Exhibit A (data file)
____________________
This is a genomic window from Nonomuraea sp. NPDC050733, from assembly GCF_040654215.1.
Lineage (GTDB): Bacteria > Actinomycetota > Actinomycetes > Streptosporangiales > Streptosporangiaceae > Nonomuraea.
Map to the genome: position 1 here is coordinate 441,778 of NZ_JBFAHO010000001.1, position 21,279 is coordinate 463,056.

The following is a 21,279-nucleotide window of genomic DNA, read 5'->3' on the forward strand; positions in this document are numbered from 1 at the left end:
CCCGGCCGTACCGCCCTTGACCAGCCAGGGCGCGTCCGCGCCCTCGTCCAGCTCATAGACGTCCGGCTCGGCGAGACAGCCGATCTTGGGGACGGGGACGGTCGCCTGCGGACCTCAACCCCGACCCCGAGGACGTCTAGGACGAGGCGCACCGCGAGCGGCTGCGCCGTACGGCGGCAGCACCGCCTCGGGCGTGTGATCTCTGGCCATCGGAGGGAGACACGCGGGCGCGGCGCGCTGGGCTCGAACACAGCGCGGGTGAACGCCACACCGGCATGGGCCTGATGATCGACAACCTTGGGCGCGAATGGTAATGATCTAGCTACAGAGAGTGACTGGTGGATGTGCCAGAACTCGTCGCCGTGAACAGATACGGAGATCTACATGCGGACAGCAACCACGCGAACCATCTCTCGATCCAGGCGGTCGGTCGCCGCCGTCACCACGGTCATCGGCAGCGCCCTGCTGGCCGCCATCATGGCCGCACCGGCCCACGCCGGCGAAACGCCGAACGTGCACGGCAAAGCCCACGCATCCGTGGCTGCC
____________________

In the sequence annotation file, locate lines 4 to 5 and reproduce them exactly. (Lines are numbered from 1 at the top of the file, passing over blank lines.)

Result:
The following is a 21,279-nucleotide window of genomic DNA, read 5'->3' on the forward strand; positions in this document are numbered from 1 at the left end:
CCCGGCCGTACCGCCCTTGACCAGCCAGGGCGCGTCCGCGCCCTCGTCCAGCTCATAGACGTCCGGCTCGGCGAGACAGCCGATCTTGGGGACGGGGACGGTCGCCTGCGGACCTCAACCCCGACCCCGAGGACGTCTAGGACGAGGCGCACCGCGAGCGGCTGCGCCGTACGGCGGCAGCACCGCCTCGGGCGTGTGATCTCTGGCCATCGGAGGGAGACACGCGGGCGCGGCGCGCTGGGCTCGAACACAGCGCGGGTGAACGCCACACCGGCATGGGCCTGATGATCGACAACCTTGGGCGCGAATGGTAATGATCTAGCTACAGAGAGTGACTGGTGGATGTGCCAGAACTCGTCGCCGTGAACAGATACGGAGATCTACATGCGGACAGCAACCACGCGAACCATCTCTCGATCCAGGCGGTCGGTCGCCGCCGTCACCACGGTCATCGGCAGCGCCCTGCTGGCCGCCATCATGGCCGCACCGGCCCACGCCGGCGAAACGCCGAACGTGCACGGCAAAGCCCACGCATCCGTGGCTGCC